Strand Releasing
Reviewed by: Harvey Karten for Shockya. Databased on Rotten Tomatoes.
Grade: B
Director:  Fatih Akin
Written by: Fatih Akin, Mardik Martin
Cast: Tahar Rahim, Simon Abkarian, Makram Khoury, Hindi Zahra, Kevork Malikyan, Moritz Bleibtreu
Screened at: Critics’ link, NYC, 9/5/15
Opens:  September 18, 2015

Nowadays when so many children in America seem eager to get as far away from their parents as they can, the Hamburg-born, Turkish director Fatih Akin, who wrote “The Cut” as well, presents us with a more sanguine idea.  In this slow-moving film, two young women would like nothing better to run into their father, missing for years when he was pulled away from his home in the Ottoman Empire during World War I when the Turks fought on the “wrong side” and drafted into the army to break rocks like members of a chain gang.

“The Cut” stars French actor Tahir Rahim, best known for his lead role in Thomas Audiard’s “A Prophet,” which concerns a young  Arab man sent to a French prison where he becomes a mafia kingpin.  Here, Rahim performs in the role of Nazaret Manoogian, a blacksmith from a Turkish village close to the Syrian border who is destined to travel far from his home in the Middle East all the way to Minneapolis and North Dakota in search of his daughters Lucinée (Dina Fakhoury) and Arsinée (Zein Fakhoury).

While he works with a crew, guarded by Turkish soldiers, he is confronted by bandits who slit everyone’s throat, though Nazaret survives with only a torn vocal cord because the Turkish bandit assigned to kill him shows mercy.  What follows is a long, casually directed road-and-buddy movie, the buddies that Nazaret is fortunate to run into on his travels
being a crew of Bedouins.  Without disclosing his Armenian identity, he winds up working for a soap manufacturer (Makram J. Khoury) and notes with joy that the Ottomans, after losing World War I, are chased out of their villages.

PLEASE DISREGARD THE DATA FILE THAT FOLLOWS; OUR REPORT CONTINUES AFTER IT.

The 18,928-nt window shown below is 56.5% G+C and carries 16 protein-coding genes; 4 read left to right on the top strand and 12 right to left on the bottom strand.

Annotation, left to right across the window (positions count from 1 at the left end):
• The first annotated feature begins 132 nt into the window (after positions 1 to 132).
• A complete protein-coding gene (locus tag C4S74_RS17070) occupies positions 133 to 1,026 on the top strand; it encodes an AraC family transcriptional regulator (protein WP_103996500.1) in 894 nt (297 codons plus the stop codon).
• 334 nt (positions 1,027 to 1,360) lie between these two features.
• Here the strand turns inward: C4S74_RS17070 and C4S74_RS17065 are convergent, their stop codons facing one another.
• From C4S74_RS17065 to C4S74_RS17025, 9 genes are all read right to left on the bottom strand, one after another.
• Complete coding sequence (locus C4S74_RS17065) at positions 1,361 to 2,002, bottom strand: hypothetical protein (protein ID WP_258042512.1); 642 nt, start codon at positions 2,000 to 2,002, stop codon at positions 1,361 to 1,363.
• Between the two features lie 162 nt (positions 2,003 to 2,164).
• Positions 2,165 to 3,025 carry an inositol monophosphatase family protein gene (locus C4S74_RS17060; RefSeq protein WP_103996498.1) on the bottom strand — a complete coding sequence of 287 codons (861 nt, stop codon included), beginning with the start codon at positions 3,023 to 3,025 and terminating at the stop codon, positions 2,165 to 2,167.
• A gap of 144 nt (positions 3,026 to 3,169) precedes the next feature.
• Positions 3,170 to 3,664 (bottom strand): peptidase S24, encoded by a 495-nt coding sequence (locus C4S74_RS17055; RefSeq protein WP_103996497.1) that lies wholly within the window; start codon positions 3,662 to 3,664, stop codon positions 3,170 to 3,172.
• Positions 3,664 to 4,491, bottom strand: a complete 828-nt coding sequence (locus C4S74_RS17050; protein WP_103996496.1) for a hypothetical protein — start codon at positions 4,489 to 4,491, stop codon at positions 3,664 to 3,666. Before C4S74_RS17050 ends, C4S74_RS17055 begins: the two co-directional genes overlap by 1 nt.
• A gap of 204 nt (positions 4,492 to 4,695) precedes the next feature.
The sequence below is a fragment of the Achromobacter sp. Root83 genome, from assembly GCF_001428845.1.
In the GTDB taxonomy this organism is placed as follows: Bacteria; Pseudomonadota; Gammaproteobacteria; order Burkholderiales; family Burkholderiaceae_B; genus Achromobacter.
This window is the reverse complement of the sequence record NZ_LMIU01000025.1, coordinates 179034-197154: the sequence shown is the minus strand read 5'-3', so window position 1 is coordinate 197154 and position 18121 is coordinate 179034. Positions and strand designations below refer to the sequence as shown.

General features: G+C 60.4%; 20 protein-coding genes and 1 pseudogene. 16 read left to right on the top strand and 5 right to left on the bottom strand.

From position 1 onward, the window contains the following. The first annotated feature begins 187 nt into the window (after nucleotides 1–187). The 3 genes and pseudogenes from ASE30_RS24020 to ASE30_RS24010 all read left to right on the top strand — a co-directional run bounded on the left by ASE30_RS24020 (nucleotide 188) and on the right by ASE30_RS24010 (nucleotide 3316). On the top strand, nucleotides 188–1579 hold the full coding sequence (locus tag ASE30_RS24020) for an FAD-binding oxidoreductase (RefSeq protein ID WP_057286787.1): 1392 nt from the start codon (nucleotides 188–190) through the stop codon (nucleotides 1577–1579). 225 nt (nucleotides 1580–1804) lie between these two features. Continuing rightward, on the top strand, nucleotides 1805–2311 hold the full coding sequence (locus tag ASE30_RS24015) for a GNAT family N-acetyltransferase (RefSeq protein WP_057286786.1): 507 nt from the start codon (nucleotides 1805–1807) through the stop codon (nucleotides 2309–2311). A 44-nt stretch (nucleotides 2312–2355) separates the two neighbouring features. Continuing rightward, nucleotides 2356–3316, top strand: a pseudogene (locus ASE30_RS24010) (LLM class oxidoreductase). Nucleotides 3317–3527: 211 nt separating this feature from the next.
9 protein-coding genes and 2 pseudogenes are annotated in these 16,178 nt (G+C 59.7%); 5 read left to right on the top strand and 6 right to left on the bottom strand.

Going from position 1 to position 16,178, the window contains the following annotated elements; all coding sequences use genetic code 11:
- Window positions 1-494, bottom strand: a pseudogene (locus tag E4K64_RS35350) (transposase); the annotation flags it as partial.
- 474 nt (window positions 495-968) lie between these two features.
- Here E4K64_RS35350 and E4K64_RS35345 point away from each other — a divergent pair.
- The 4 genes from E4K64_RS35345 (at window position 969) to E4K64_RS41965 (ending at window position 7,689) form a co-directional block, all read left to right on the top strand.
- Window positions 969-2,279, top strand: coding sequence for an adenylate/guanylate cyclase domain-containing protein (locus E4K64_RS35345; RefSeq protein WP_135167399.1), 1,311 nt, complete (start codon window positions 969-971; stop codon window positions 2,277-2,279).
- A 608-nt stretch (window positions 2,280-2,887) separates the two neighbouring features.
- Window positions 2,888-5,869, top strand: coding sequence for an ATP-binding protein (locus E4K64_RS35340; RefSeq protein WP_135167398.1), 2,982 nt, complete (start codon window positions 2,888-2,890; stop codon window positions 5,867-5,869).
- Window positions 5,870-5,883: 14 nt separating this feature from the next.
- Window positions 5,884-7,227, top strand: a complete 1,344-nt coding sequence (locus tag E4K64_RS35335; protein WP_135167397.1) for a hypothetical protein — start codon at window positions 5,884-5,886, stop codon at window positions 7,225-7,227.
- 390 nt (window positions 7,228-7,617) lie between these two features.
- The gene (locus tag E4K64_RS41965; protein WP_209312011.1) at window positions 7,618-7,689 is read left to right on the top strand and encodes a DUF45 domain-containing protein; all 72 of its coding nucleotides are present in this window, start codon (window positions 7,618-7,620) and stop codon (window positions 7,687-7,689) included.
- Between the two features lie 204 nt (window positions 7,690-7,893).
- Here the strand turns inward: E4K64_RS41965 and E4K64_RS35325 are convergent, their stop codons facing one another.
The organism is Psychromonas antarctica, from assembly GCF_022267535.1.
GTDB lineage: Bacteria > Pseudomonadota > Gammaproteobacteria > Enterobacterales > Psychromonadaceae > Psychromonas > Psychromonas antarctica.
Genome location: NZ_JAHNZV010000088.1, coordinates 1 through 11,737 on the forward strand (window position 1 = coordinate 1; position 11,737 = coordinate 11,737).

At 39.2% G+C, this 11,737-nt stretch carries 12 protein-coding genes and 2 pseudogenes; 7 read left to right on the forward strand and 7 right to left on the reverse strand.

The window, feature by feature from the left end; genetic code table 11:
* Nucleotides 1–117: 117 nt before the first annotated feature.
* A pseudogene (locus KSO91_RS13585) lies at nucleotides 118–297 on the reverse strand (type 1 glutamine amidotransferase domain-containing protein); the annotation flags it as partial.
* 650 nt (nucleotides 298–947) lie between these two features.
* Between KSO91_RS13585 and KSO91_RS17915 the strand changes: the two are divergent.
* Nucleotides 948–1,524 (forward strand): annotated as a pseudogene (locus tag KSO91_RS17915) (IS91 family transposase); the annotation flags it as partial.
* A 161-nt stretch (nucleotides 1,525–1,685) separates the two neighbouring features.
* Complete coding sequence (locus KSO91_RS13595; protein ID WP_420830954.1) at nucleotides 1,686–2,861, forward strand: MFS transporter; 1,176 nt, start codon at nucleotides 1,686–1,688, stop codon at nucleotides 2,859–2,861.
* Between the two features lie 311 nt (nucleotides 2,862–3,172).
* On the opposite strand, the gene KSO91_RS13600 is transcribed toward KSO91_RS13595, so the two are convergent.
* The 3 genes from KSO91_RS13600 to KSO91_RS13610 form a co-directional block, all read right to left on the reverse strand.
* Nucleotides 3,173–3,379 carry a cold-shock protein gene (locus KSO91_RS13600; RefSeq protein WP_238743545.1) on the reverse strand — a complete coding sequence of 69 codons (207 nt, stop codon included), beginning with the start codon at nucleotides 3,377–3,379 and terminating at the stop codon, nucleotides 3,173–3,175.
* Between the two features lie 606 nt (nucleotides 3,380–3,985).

While watching Charlie Chaplin’s “The Kid”—which some first-time moviegoers consider the “work of the devil,” he is reminded of his own daughters at which point is hitches rides on boats and trains from his homeland to Havana, Florida, Minneapolis and North Dakota, overcoming the difficulty of communicating with sign language and by showing pictures of the young women.

Since Nazaret appears in virtually every scene, the characters he finds on the road are given little chance for development.  As a road movie, Fatih Akin’s attempt at epic grandeur is on the generic side, though Rainer Klausmann behind the lenses shoots in Alberta, Malta, Jordan and Germany with some fine sets designed in Germany’s Babelsberg studio.  Because the hero is mute, an audience may find it difficult to empathize, particularly since Rahim shows only basic emotions.  For those moviegoers with the patience to sit through a long, slowly developed road trip, “The Cut” provides reasonable insight into what had befallen humanity in one area of the world during the First World War.

Unrated.  138 minutes.  © Harvey Karten, Member, New York Film Critics Online

Story – B+
Acting – B
Technical – B
Overall – B


By Harvey Karten

Harvey Karten is the founder of the The New York Film Critics Online (NYFCO) an organization composed of Internet film critics based in New York City. The group meets once a year, in December, for voting on its annual NYFCO Awards.

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